Other constituents of the brahmi herb like its sulfhydryl and polyphenol components have likewise been found to combat oxidative stress damage by scavenging and collecting reactive oxygen species, thus inhibiting certain chemical activities that contribute to reduced mental functions. This mechanism in turn has been used to explain the appropriate beneficial properties of this herb on sufferers of Alzheimer's Disease, amnesia and other degenerative ailments of the mind and the nerves.

Brahmi has also been used as a nerve tonic for anxiety or epilepsy, and a cardiac and respiratory aid for a long time.

Brahmi tea can be made by immersing te teaspoon of dried brahmi herbs into one cup of boiling water. Let soak and steep for about 5 minutes then drink.

Rosemary Tea

Rosemary is an evergreen shrub that grows in many locales. Officially known as rosmarinus officinalis, this is an aromatic and tangy herb that has long been used as flavoring for all kinds of foods and dishes. It has a pungent, woody and camphor-like scent. Medicinally, rosemary has been used to achieve a balancing, invigorating, antiseptic, revitalizing, warming and regenerating effect.

Rosemary has been observed to help stimulate the central nervous system, thus helping to strengthen mental clarity, concentration, awareness, and memory. A group of scientists has isolated a chemical found in rosemary herb called carnosic acid that may help fight off free radical damage in the brain. The researchers have said that the carnosic acid seems to activate a signaling pathway that may help isolate brain cells from damage from free radicals. Occasionally, they say that drugs and medications to help with neurological diseases may be developed using carnosic acid as the active ingredient.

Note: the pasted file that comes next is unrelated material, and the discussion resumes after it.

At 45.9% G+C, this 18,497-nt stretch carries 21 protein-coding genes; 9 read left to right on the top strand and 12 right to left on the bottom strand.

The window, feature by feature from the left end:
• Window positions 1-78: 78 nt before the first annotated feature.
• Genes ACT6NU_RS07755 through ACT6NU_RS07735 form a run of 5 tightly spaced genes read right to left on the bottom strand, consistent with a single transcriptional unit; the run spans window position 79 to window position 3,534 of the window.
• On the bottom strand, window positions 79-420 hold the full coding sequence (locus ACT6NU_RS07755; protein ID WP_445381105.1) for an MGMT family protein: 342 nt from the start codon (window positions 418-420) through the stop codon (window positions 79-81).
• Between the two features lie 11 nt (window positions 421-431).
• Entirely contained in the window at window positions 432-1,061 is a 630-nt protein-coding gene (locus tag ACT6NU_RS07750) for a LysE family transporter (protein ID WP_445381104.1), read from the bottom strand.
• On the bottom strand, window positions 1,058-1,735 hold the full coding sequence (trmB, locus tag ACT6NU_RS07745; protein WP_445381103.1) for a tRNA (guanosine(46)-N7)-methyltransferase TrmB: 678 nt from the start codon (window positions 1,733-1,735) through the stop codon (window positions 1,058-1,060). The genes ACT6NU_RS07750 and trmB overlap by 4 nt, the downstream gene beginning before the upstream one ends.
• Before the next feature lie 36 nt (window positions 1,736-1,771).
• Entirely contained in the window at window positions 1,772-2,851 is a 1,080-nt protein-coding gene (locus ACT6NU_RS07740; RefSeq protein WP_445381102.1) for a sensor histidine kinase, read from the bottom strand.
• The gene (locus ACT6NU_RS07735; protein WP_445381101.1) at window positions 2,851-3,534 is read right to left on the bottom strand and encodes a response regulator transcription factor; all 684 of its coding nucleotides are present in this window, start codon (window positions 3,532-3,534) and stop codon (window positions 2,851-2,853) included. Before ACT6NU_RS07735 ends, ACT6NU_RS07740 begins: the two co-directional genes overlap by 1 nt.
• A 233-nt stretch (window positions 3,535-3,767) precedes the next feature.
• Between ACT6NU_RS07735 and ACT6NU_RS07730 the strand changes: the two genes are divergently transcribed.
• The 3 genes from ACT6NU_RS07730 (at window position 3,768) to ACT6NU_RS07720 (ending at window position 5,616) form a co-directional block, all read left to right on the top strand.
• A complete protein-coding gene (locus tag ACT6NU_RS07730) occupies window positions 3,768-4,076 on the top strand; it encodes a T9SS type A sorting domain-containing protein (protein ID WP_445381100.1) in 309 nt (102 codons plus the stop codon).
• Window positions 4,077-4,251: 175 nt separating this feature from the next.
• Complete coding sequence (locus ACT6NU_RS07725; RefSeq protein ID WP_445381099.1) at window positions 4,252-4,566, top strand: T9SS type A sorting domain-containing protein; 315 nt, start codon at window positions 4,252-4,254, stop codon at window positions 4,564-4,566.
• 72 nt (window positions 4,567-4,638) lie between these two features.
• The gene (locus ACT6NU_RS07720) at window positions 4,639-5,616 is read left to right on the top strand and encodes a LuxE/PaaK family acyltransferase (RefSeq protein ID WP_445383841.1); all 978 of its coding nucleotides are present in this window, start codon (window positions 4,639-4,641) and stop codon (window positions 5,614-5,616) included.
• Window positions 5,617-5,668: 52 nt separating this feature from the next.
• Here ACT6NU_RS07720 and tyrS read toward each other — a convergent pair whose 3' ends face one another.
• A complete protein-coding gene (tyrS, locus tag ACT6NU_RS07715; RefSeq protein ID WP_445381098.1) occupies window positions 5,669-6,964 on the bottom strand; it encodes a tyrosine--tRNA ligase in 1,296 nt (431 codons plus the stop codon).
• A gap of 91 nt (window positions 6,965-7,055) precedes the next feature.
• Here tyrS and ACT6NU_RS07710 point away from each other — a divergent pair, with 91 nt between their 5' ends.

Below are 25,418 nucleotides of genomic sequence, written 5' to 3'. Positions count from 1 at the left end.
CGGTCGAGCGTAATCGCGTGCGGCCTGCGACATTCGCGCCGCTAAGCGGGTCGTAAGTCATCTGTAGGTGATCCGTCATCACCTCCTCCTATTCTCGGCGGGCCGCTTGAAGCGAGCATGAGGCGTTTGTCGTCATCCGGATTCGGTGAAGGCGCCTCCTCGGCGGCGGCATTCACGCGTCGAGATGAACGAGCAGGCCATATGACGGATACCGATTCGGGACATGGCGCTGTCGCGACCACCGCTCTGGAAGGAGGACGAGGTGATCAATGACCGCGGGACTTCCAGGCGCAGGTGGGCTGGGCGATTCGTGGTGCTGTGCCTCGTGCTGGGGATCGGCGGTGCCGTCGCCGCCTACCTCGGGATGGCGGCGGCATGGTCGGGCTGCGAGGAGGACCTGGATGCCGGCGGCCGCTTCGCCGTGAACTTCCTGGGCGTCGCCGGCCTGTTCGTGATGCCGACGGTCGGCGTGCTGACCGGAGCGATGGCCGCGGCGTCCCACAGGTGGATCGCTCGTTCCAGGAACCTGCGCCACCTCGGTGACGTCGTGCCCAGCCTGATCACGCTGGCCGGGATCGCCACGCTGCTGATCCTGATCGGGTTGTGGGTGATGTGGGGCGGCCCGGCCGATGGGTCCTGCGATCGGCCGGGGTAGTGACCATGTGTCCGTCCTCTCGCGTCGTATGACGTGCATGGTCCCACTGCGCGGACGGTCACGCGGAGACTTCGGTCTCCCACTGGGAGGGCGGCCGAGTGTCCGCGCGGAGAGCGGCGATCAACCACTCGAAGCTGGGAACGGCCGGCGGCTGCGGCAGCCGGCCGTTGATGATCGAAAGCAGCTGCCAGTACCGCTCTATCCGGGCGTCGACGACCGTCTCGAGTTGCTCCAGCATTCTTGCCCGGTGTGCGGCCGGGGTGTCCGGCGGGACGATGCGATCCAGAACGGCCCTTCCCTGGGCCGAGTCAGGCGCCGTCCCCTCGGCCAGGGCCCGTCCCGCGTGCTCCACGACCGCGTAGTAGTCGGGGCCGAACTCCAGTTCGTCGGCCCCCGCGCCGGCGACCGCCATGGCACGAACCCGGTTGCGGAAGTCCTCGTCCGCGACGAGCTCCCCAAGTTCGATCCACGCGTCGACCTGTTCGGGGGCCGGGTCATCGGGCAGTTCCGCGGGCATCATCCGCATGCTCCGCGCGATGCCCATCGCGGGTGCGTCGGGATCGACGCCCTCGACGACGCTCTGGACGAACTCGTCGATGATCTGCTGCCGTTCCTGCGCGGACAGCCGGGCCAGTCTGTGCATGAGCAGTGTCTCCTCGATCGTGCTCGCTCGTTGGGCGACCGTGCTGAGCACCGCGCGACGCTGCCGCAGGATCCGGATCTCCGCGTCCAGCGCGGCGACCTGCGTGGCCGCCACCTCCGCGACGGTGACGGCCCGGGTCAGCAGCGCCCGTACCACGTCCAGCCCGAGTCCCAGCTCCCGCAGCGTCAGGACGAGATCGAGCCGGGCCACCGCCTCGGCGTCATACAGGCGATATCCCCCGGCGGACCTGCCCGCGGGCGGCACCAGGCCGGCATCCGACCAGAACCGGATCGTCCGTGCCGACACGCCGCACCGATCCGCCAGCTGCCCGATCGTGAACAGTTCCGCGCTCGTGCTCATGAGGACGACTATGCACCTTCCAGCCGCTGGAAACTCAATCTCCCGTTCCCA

Rosemary tea is typically made by placing some dried rosemary leaves in a cup of newly-boiled water and left to steep for about 5 minutes.

Sage Tea

Sage is a perennial shrub that can typically found in its natural growing areas of Europe and the Mediterranean. The plant consistors of square and finely hairy sterns that are woody at the base and has oblong leaves. It also has oval floral leaves that are blue, purple or white in color. This herb has a strong aroma and imparts a warming energy to those who make use of it. Sage is widely-used as a spice, an additive to savory dishes.

Sage has been found to help improve brain and other neurological functions. In-vitro research conducted on sage has revealed its ability to help prolong the activity of a neurotransmitter called acetylcholine. Acetylcholine participates in transmitting signal in an area of ​​the brain called the basal forebrain. It appears that this area of ​​the central nervous system declines and degrades as people age, and this leads to memory loss and cognitive disadvantage. Active ingredients in the sage herb may thus help extend the life of the aphasoid neurotransmitter and consequentially may help impede the progress of mental degeneration.

A small serving of sage tea can be made by infusing about 20 grams of sage leaves in about 50 ml of newly-boiled water. Let it stand for about 4 to 5 minutes.

The brain is the repository of all knowledge, information and wisdom gleaned through one's life. For its part, the memory is the mechanism upon which these are drawn out and applied in day-to-day activities. As such, it is important that these tools remain in their optimal functioning state for as long as possible. The five herbal teas and infusions mentioned above are some of the implementations that nature has provided to potentially help individuals achieve that goal.